Sharks drawn to caged tourists off South Australia

By Rebecca Brice, 702 ABC Sydney,
07. October 2011

A plan has been drawn up to cut the number of permits for great white shark cage diving tours off the South Australian coast.

Research has found the sharks’ behaviour has changed.

The Neptune Islands near Port Lincoln are the only place in Australia where tourists can dive in cages to view great white sharks.

Four operators are licensed to conduct tours, but only two are allowed to use berley to attract the sharks.

CSIRO scientist Barry Bruce says the use of berley has more than doubled in the past four years and that is changing the sharks’ behaviour in the waters off Eyre Peninsula.

“Sharks are now staying for longer periods, they’re residing at the Neptune Islands for longer periods,” he said.

“When they are there, they’re spending more time in close to the coast of the Neptune Islands where the shark cage operations occur.”

He says the sharks could be at risk if they become distracted from searching for their food supply.

CSIRO research of the waters around the Neptune Islands showed berley was used 270 days per year, more than double the rate of a few years ago.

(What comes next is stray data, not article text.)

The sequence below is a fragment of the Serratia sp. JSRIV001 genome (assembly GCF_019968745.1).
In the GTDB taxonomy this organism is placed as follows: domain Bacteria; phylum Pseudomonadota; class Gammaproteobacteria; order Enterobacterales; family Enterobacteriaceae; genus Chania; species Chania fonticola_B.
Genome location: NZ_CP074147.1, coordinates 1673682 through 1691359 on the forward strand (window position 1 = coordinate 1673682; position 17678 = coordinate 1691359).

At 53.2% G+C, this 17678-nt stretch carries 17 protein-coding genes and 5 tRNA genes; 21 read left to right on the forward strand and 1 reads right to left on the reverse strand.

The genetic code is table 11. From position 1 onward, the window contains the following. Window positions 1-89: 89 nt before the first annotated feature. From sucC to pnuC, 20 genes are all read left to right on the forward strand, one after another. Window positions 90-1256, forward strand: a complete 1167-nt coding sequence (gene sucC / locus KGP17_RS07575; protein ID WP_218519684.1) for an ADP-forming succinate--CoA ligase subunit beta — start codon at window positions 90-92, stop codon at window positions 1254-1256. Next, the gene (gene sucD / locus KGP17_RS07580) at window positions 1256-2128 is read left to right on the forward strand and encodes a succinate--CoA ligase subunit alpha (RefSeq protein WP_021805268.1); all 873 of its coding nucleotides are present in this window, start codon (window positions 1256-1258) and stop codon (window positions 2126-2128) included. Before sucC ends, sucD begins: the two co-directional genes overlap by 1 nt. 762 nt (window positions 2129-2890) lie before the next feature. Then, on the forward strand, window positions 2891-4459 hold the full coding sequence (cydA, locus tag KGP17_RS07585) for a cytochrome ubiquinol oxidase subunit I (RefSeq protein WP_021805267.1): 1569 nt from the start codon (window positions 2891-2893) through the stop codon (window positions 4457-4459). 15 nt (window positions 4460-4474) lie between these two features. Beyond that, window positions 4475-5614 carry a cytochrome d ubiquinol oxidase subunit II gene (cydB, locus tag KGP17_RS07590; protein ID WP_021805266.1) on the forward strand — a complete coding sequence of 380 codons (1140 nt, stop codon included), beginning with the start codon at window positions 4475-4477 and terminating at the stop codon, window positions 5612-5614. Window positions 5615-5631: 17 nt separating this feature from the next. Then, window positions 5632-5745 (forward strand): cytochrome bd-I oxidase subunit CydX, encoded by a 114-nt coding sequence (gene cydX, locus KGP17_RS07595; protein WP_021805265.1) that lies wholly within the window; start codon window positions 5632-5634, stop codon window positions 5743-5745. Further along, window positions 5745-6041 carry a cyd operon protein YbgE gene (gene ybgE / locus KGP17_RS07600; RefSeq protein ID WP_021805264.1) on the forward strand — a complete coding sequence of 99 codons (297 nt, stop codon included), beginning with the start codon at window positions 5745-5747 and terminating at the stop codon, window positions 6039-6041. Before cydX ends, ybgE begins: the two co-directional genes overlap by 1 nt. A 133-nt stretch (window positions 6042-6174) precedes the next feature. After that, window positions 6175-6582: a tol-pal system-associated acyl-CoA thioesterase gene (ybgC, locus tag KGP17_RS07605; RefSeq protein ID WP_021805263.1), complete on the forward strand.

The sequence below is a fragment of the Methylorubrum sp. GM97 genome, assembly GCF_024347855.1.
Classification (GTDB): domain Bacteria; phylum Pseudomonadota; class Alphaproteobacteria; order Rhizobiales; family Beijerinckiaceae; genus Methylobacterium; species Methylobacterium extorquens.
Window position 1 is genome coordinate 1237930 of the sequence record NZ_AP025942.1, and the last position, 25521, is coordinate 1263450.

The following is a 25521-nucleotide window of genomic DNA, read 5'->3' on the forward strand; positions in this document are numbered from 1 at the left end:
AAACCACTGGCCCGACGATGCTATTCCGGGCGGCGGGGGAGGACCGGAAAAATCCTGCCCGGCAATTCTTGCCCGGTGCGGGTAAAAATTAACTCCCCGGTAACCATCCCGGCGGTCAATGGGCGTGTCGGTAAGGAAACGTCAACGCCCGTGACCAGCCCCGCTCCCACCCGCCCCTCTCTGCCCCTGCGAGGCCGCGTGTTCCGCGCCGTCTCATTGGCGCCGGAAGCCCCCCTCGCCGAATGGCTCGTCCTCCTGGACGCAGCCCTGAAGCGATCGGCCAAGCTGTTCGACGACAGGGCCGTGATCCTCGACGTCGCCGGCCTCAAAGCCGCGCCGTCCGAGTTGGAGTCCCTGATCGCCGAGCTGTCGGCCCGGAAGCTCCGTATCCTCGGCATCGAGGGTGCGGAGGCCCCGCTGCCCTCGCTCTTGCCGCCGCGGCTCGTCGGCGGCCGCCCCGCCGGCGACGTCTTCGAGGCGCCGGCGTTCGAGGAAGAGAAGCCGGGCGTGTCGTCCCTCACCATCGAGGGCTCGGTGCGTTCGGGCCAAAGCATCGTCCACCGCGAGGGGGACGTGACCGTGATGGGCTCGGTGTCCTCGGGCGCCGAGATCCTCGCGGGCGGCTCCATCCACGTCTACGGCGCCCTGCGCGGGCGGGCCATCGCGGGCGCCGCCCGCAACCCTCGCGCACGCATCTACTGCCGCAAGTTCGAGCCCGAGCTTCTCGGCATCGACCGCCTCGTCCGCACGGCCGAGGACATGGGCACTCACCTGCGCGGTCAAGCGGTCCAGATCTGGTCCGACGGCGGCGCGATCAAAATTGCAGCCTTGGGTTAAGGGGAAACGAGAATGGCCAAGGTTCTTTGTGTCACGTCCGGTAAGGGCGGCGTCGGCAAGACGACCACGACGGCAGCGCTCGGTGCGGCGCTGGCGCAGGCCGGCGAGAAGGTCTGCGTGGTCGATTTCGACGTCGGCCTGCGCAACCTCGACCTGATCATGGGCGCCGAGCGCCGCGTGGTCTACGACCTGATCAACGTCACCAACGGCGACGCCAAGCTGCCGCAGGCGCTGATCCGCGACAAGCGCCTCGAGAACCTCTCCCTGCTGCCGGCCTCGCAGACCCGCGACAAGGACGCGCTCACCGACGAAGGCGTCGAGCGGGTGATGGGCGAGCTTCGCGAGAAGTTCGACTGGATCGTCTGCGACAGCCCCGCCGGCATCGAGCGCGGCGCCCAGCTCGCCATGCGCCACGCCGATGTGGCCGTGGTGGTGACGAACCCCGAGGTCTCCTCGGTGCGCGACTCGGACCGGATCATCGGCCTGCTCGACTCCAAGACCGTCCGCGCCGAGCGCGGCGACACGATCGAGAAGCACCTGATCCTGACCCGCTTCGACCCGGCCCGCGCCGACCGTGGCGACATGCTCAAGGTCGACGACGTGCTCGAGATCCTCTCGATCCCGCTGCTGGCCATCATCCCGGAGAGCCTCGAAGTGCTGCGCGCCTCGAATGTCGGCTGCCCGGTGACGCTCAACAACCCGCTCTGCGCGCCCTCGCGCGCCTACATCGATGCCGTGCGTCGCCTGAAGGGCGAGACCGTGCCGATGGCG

When a fifth tourism operator sought to enter the industry, South Australia’s Environment Department decided it was time to take stock.

It wants to cut the number of tour licences to two and limit the number of days the tours can operate.

It is keen to impose a limit of 200 days annually.

Official Barry Hayden says that would help protect the species.

“In some ways it’s making some tough decisions now for the benefit of the industry in the long run,” he said.

The department is consulting about the policy proposal.

In South Africa, where the industry is booming, some surfers say berleying by tour operators has turned them into bait for sharks attracted to those areas.

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Source:  702 ABC Sydney



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